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Global terrestrial isoprene emission models: sensitivity to variability in climate and vegetation

Arneth, Almut LU ; Schurgers, Guy LU ; Lathiere, J.; Duhl, T.; Beerling, D. J.; Hewitt, C. N.; Martin, Marion LU and Guenther, A. (2011) In Atmospheric Chemistry and Physics 11(15). p.8037-8052
Abstract
Due to its effects on the atmospheric lifetime of methane, the burdens of tropospheric ozone and growth of secondary organic aerosol, isoprene is central among the biogenic compounds that need to be taken into account for assessment of anthropogenic air pollution-climate change interactions. Lack of process-understanding regarding leaf isoprene production as well as of suitable observations to constrain and evaluate regional or global simulation results add large uncertainties to past, present and future emissions estimates. Focusing on contemporary climate conditions, we compare three global isoprene models that differ in their representation of vegetation and isoprene emission algorithm. We specifically aim to investigate the between-and... (More)
Due to its effects on the atmospheric lifetime of methane, the burdens of tropospheric ozone and growth of secondary organic aerosol, isoprene is central among the biogenic compounds that need to be taken into account for assessment of anthropogenic air pollution-climate change interactions. Lack of process-understanding regarding leaf isoprene production as well as of suitable observations to constrain and evaluate regional or global simulation results add large uncertainties to past, present and future emissions estimates. Focusing on contemporary climate conditions, we compare three global isoprene models that differ in their representation of vegetation and isoprene emission algorithm. We specifically aim to investigate the between-and within model variation that is introduced by varying some of the models' main features, and to determine which spatial and/or temporal features are robust between models and different experimental set-ups. In their individual standard configurations, the models broadly agree with respect to the chief isoprene sources and emission seasonality, with maximum monthly emission rates around 20-25 Tg C, when averaged by 30-degree latitudinal bands. They also indicate relatively small (approximately 5 to 10% around the mean) interannual variability of total global emissions. The models are sensitive to changes in one or more of their main model components and drivers (e. g., underlying vegetation fields, climate input) which can yield increases or decreases in total annual emissions of cumulatively by more than 30 %. Varying drivers also strongly alters the seasonal emission pattern. The variable response needs to be interpreted in view of the vegetation emission capacities, as well as diverging absolute and regional distribution of light, radiation and temperature, but the direction of the simulated emission changes was not as uniform as anticipated. Our results highlight the need for modellers to evaluate their implementations of isoprene emission models carefully when performing simulations that use nonstandard emission model configurations. (Less)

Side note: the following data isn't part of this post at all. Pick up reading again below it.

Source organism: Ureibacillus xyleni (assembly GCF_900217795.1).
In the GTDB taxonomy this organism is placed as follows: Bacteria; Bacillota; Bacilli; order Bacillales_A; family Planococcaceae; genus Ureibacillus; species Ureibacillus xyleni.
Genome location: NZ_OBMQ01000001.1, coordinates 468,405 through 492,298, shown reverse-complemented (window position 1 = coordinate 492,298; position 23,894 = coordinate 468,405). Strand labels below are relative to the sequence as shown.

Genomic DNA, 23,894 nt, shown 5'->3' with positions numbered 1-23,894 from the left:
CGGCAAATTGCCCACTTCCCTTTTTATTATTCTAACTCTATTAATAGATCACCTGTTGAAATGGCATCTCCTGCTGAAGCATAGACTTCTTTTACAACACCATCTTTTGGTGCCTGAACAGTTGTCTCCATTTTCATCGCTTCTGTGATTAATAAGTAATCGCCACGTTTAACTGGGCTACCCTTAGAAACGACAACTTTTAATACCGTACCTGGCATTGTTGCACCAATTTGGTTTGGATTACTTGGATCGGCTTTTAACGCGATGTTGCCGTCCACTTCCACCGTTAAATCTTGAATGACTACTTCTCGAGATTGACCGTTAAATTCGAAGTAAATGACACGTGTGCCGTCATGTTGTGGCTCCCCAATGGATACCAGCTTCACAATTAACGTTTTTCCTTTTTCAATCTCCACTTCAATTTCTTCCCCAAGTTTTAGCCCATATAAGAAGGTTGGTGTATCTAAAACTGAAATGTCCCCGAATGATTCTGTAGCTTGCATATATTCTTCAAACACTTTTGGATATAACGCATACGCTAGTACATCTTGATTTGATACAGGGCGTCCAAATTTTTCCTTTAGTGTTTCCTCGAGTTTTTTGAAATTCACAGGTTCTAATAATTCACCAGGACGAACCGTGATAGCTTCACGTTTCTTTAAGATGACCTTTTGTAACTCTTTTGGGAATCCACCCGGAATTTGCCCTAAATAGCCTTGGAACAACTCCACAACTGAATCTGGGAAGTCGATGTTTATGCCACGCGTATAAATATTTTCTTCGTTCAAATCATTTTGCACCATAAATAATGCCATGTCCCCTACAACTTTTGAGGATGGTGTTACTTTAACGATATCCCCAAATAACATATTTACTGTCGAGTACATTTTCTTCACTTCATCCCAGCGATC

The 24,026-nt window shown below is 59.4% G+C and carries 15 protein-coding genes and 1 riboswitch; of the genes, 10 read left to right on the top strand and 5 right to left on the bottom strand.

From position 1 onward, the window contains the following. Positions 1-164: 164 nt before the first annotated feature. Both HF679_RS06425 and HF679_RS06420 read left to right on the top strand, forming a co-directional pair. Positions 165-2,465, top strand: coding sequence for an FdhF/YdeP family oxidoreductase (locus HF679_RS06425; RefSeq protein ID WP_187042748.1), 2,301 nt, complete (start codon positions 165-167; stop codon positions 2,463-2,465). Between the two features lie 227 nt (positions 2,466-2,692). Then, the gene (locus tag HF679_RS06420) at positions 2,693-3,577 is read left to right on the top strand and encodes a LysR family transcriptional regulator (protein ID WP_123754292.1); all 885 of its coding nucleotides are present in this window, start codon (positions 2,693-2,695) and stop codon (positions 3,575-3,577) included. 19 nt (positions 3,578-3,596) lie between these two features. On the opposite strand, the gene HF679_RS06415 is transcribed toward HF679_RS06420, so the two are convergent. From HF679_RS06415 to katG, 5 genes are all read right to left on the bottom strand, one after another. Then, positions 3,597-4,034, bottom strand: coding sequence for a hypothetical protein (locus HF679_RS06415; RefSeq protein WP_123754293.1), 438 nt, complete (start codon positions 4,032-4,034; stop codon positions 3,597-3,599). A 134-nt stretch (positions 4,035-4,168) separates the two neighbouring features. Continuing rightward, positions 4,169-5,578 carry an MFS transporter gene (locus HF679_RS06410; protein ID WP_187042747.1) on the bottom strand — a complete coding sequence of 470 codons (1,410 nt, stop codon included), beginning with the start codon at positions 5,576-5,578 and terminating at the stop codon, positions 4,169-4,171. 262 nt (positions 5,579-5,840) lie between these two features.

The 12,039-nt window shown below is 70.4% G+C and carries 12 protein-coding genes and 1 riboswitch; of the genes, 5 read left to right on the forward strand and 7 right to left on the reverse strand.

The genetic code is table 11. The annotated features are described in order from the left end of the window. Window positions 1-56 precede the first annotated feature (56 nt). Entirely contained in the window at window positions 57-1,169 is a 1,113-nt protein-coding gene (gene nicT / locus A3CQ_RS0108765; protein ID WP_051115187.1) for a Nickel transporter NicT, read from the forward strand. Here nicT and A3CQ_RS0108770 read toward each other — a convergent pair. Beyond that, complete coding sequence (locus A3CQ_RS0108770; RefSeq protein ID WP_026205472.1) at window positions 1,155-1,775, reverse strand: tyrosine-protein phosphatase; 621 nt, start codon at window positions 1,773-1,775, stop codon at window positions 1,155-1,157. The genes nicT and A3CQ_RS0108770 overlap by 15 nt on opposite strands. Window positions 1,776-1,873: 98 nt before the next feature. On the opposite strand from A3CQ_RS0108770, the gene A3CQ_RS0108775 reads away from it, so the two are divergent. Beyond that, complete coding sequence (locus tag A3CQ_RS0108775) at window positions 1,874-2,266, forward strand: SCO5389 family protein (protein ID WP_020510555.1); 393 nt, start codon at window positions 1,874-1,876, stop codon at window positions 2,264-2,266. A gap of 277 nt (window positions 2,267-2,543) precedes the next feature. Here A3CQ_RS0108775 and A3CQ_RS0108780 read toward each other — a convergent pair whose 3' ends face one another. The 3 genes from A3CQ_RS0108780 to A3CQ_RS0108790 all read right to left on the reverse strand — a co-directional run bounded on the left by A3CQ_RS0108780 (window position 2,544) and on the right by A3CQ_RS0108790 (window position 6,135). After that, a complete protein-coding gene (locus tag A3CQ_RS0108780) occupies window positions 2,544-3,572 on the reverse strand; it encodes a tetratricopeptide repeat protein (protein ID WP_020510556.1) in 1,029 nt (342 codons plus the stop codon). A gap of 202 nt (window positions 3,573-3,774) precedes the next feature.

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author